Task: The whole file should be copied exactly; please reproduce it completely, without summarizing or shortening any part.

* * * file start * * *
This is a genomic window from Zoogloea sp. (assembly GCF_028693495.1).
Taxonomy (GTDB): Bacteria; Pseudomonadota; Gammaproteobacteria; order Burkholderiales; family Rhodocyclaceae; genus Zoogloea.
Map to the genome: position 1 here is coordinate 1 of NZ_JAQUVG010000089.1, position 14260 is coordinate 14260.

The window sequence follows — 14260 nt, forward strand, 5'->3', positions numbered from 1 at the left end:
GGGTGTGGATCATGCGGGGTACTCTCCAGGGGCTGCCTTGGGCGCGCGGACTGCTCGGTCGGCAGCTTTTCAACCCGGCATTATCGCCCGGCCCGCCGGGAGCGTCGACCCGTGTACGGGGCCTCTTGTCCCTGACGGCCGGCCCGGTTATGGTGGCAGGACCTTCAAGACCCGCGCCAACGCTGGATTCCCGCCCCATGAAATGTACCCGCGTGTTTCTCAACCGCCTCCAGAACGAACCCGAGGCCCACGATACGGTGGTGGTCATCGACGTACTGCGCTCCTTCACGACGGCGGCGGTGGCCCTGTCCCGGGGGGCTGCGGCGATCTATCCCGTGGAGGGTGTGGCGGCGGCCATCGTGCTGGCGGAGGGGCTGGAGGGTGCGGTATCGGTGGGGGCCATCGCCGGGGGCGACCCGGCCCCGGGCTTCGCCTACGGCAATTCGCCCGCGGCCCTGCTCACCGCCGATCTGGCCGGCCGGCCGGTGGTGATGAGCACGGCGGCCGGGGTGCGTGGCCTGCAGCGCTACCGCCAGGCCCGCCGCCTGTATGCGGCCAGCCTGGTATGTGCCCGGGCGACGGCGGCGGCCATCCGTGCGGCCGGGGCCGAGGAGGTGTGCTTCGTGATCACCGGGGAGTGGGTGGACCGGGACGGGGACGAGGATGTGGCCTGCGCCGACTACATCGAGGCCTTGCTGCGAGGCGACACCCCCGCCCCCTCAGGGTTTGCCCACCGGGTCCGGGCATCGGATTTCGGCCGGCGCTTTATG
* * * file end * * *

This is a genomic window from Zoogloea sp. (assembly GCF_028693495.1).
Taxonomy (GTDB): Bacteria; Pseudomonadota; Gammaproteobacteria; order Burkholderiales; family Rhodocyclaceae; genus Zoogloea.
Map to the genome: position 1 here is coordinate 1 of NZ_JAQUVG010000089.1, position 14260 is coordinate 14260.

The window sequence follows — 14260 nt, forward strand, 5'->3', positions numbered from 1 at the left end:
GGGTGTGGATCATGCGGGGTACTCTCCAGGGGCTGCCTTGGGCGCGCGGACTGCTCGGTCGGCAGCTTTTCAACCCGGCATTATCGCCCGGCCCGCCGGGAGCGTCGACCCGTGTACGGGGCCTCTTGTCCCTGACGGCCGGCCCGGTTATGGTGGCAGGACCTTCAAGACCCGCGCCAACGCTGGATTCCCGCCCCATGAAATGTACCCGCGTGTTTCTCAACCGCCTCCAGAACGAACCCGAGGCCCACGATACGGTGGTGGTCATCGACGTACTGCGCTCCTTCACGACGGCGGCGGTGGCCCTGTCCCGGGGGGCTGCGGCGATCTATCCCGTGGAGGGTGTGGCGGCGGCCATCGTGCTGGCGGAGGGGCTGGAGGGTGCGGTATCGGTGGGGGCCATCGCCGGGGGCGACCCGGCCCCGGGCTTCGCCTACGGCAATTCGCCCGCGGCCCTGCTCACCGCCGATCTGGCCGGCCGGCCGGTGGTGATGAGCACGGCGGCCGGGGTGCGTGGCCTGCAGCGCTACCGCCAGGCCCGCCGCCTGTATGCGGCCAGCCTGGTATGTGCCCGGGCGACGGCGGCGGCCATCCGTGCGGCCGGGGCCGAGGAGGTGTGCTTCGTGATCACCGGGGAGTGGGTGGACCGGGACGGGGACGAGGATGTGGCCTGCGCCGACTACATCGAGGCCTTGCTGCGAGGCGACACCCCCGCCCCCTCAGGGTTTGCCCACCGGGTCCGGGCATCGGATTTCGGCCGGCGCTTTATG